This is the second in a four-part series addressing the complex issues bankruptcy professionals encounter when dealing with fraudulent conveyance claims and other issues related to analyzing solvency. Read part one.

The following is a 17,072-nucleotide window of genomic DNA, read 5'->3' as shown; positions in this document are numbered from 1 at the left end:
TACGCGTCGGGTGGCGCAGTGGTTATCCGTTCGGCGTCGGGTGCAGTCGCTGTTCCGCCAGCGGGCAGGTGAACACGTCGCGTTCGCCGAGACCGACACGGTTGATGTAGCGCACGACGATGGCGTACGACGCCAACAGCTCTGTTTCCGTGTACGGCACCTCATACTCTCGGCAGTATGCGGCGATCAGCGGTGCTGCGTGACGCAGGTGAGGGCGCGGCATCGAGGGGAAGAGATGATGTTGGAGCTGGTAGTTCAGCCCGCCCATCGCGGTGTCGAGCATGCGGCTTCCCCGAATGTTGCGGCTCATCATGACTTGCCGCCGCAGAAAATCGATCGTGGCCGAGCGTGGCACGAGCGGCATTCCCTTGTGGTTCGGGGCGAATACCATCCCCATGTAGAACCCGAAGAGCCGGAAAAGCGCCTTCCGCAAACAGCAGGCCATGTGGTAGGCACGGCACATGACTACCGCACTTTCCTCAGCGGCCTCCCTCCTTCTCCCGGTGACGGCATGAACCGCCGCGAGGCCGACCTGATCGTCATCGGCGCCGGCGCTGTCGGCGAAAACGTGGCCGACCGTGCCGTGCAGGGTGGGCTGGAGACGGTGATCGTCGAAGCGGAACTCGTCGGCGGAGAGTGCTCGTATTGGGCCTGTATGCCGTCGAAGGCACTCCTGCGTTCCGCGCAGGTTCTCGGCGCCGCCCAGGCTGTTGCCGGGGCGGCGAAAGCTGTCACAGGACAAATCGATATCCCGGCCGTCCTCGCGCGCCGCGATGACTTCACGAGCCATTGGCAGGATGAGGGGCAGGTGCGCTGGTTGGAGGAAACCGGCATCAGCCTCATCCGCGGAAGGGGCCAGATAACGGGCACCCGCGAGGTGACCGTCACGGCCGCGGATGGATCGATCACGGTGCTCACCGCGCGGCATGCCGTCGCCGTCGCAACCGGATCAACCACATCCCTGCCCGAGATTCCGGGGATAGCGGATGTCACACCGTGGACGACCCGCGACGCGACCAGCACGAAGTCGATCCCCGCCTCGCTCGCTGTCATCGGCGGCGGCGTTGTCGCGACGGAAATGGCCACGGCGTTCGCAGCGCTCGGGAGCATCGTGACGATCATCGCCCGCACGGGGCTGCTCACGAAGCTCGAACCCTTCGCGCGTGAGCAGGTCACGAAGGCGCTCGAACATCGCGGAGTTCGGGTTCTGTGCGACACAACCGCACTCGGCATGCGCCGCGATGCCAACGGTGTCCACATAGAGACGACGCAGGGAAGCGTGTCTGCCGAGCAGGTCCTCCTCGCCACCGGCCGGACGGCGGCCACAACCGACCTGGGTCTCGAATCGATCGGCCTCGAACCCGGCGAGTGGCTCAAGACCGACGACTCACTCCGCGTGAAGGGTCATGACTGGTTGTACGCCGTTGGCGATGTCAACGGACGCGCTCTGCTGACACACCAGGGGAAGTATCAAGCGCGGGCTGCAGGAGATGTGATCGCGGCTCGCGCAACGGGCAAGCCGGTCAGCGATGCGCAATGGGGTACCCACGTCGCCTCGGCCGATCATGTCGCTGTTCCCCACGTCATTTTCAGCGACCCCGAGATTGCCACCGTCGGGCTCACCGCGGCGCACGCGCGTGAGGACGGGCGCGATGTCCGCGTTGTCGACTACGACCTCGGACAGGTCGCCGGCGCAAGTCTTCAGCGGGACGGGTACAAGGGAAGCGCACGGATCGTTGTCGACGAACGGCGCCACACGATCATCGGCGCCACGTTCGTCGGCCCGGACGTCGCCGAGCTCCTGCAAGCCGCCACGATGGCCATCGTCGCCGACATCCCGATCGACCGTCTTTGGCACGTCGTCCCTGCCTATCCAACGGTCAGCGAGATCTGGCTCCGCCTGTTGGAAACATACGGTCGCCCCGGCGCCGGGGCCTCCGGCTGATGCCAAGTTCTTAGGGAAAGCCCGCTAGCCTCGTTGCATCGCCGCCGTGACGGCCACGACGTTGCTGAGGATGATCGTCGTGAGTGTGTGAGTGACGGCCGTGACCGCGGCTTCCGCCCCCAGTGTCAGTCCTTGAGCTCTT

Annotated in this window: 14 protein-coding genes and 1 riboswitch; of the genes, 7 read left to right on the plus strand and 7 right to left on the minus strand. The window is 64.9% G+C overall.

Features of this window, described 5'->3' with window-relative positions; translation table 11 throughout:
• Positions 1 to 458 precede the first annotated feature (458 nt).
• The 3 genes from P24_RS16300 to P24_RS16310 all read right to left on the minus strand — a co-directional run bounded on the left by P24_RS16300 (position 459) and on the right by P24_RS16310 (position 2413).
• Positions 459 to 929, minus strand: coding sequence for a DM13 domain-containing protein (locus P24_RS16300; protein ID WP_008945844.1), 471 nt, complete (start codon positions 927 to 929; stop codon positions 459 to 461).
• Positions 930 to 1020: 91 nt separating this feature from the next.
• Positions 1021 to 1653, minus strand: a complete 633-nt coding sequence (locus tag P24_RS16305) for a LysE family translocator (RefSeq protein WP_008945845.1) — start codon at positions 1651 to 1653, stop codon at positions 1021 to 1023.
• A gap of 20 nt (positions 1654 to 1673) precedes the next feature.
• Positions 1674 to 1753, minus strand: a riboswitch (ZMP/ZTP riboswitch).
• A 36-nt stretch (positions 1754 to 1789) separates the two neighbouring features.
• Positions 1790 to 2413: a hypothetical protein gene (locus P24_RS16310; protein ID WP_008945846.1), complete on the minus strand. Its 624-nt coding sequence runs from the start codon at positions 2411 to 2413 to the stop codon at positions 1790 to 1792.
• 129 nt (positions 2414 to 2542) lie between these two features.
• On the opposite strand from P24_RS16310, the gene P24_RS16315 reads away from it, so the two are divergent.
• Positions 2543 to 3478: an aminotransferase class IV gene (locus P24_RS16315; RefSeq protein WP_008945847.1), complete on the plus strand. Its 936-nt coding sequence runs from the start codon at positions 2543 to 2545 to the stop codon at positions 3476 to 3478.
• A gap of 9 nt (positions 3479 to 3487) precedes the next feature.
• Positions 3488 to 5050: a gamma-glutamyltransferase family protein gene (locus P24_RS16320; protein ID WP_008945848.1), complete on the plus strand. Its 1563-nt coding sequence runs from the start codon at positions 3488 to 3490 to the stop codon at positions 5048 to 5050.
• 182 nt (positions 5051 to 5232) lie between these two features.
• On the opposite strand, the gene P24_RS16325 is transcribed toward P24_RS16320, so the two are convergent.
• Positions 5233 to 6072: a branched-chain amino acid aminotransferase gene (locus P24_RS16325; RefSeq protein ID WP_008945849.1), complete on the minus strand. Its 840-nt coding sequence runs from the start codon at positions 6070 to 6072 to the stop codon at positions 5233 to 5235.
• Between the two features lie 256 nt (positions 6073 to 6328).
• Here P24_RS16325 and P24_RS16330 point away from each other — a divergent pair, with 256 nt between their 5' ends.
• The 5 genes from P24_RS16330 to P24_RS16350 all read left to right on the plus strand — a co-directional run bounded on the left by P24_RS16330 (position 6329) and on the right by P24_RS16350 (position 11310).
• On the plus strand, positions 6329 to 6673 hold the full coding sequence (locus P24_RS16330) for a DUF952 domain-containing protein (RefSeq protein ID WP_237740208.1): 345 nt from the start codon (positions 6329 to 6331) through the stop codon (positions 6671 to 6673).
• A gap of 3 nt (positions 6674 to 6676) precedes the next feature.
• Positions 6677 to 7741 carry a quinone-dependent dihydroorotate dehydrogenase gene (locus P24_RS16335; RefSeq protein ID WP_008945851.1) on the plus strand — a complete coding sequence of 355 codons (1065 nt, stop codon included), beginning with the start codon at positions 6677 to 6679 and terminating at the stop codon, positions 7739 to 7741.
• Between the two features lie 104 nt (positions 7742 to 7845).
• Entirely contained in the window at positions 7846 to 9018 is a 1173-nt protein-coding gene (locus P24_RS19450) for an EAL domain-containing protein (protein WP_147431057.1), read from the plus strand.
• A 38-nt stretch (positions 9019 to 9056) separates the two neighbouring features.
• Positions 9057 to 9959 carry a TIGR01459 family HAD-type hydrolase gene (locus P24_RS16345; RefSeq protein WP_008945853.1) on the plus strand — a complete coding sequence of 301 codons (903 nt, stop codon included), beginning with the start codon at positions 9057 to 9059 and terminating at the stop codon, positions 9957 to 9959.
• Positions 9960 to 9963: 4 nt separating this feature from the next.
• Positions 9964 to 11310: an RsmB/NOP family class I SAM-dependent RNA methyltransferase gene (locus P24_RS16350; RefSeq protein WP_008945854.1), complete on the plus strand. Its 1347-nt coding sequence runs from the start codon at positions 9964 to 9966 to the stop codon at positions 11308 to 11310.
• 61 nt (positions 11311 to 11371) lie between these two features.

A transfer of a debtor’s interest in property made within two years before the date of the filing of a petition may be a constructively fraudulent transfer and subject to avoidance by a trustee if it can be shown that the debtor was insolvent on the date the transfer was made, or that the debtor became insolvent as a result of such transfer (see Title 11 § 548(a)(1)). Further, “‘insolvent’ means [a] financial condition such that the sum of [an] entity’s debts is greater than all of such entity’s property, at a fair valuation” (see Title 11 § 101(32)(A)). Therefore, analyzing whether an entity is insolvent at any particular time is essentially a valuation exercise. The value of a going concern can be defined as the present value of the stream of economic benefits the entity is expected to generate in the future. Economic benefits are typically defined as cash flows generated by the business, hence the term discounted cash flow model or DCF. Therefore, value becomes a combination of a forecast of future cash flows and a risk-adjusted discount rate to convert the future benefit stream to a present value. While the cash flow forecasts themselves can be the subject of many interesting and often complex assumptions, the eyes of many an experienced litigator glaze over when the discussion turns to discount rates. Make no mistake: Discount rates and cost of capital are complex finance issues on which many an authoritative texts, treatises, and doctoral dissertations have been written. It is certainly not my intention in this series to delve into quantitative finance or the mathematics of optimal capital structure estimation. However, I will discuss some of the fundamentals of discount rate determination with which litigators should be familiar, especially when taking opposing valuation expert's deposition.